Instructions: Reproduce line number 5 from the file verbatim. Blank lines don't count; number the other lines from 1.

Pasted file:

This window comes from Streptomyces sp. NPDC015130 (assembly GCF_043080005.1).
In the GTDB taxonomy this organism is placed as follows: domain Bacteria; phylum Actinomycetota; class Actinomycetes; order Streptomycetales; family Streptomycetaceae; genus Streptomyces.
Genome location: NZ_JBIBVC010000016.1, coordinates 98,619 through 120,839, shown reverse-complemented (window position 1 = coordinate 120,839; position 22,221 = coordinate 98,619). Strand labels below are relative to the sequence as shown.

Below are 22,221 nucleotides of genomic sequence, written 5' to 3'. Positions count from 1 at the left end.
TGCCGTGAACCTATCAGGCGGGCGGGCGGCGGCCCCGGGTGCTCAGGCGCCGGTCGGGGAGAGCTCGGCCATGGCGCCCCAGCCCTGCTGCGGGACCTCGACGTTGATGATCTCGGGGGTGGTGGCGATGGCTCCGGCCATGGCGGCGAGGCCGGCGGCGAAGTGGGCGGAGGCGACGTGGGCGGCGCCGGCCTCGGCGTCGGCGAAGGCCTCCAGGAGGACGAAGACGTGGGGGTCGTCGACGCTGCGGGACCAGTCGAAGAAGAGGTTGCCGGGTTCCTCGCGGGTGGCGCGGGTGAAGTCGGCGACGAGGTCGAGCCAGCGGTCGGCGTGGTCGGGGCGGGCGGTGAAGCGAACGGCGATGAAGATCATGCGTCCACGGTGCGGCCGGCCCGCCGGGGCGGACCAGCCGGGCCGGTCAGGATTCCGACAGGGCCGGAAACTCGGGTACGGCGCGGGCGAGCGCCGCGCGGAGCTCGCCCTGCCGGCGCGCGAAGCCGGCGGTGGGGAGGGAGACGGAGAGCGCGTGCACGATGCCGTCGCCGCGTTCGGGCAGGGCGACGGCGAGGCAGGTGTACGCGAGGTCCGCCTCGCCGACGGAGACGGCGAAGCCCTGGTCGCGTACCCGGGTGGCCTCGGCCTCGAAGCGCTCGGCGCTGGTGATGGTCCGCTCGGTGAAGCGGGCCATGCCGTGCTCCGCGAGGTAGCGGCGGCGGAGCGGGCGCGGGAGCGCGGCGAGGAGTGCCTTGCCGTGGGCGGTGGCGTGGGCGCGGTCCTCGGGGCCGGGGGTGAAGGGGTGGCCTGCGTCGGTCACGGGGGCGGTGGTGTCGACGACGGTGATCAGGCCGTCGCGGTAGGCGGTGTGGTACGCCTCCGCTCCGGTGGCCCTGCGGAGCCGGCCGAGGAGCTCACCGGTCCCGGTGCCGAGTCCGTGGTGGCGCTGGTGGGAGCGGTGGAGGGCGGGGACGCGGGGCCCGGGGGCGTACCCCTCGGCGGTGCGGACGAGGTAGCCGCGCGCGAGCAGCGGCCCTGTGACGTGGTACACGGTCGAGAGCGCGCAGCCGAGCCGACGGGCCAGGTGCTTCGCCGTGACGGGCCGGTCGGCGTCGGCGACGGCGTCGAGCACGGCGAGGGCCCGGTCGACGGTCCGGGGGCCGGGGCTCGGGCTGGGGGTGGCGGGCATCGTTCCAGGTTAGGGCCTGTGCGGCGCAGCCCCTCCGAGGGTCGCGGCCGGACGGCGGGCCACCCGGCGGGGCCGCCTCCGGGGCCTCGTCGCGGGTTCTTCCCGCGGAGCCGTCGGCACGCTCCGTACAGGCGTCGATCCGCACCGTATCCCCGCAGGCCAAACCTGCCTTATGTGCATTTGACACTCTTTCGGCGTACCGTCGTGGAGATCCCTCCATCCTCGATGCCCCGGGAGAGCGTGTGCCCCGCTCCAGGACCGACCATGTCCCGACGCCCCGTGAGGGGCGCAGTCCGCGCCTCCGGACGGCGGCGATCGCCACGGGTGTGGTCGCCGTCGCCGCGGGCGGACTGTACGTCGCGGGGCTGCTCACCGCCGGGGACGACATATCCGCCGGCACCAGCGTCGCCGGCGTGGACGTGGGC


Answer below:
TGCCGTGAACCTATCAGGCGGGCGGGCGGCGGCCCCGGGTGCTCAGGCGCCGGTCGGGGAGAGCTCGGCCATGGCGCCCCAGCCCTGCTGCGGGACCTCGACGTTGATGATCTCGGGGGTGGTGGCGATGGCTCCGGCCATGGCGGCGAGGCCGGCGGCGAAGTGGGCGGAGGCGACGTGGGCGGCGCCGGCCTCGGCGTCGGCGAAGGCCTCCAGGAGGACGAAGACGTGGGGGTCGTCGACGCTGCGGGACCAGTCGAAGAAGAGGTTGCCGGGTTCCTCGCGGGTGGCGCGGGTGAAGTCGGCGACGAGGTCGAGCCAGCGGTCGGCGTGGTCGGGGCGGGCGGTGAAGCGAACGGCGATGAAGATCATGCGTCCACGGTGCGGCCGGCCCGCCGGGGCGGACCAGCCGGGCCGGTCAGGATTCCGACAGGGCCGGAAACTCGGGTACGGCGCGGGCGAGCGCCGCGCGGAGCTCGCCCTGCCGGCGCGCGAAGCCGGCGGTGGGGAGGGAGACGGAGAGCGCGTGCACGATGCCGTCGCCGCGTTCGGGCAGGGCGACGGCGAGGCAGGTGTACGCGAGGTCCGCCTCGCCGACGGAGACGGCGAAGCCCTGGTCGCGTACCCGGGTGGCCTCGGCCTCGAAGCGCTCGGCGCTGGTGATGGTCCGCTCGGTGAAGCGGGCCATGCCGTGCTCCGCGAGGTAGCGGCGGCGGAGCGGGCGCGGGAGCGCGGCGAGGAGTGCCTTGCCGTGGGCGGTGGCGTGGGCGCGGTCCTCGGGGCCGGGGGTGAAGGGGTGGCCTGCGTCGGTCACGGGGGCGGTGGTGTCGACGACGGTGATCAGGCCGTCGCGGTAGGCGGTGTGGTACGCCTCCGCTCCGGTGGCCCTGCGGAGCCGGCCGAGGAGCTCACCGGTCCCGGTGCCGAGTCCGTGGTGGCGCTGGTGGGAGCGGTGGAGGGCGGGGACGCGGGGCCCGGGGGCGTACCCCTCGGCGGTGCGGACGAGGTAGCCGCGCGCGAGCAGCGGCCCTGTGACGTGGTACACGGTCGAGAGCGCGCAGCCGAGCCGACGGGCCAGGTGCTTCGCCGTGACGGGCCGGTCGGCGTCGGCGACGGCGTCGAGCACGGCGAGGGCCCGGTCGACGGTCCGGGGGCCGGGGCTCGGGCTGGGGGTGGCGGGCATCGTTCCAGGTTAGGGCCTGTGCGGCGCAGCCCCTCCGAGGGTCGCGGCCGGACGGCGGGCCACCCGGCGGGGCCGCCTCCGGGGCCTCGTCGCGGGTTCTTCCCGCGGAGCCGTCGGCACGCTCCGTACAGGCGTCGATCCGCACCGTATCCCCGCAGGCCAAACCTGCCTTATGTGCATTTGACACTCTTTCGGCGTACCGTCGTGGAGATCCCTCCATCCTCGATGCCCCGGGAGAGCGTGTGCCCCGCTCCAGGACCGACCATGTCCCGACGCCCCGTGAGGGGCGCAGTCCGCGCCTCCGGACGGCGGCGATCGCCACGGGTGTGGTCGCCGTCGCCGCGGGCGGACTGTACGTCGCGGGGCTGCTCACCGCCGGGGACGACATATCCGCCGGCACCAGCGTCGCCGGCGTGGACGTGGGC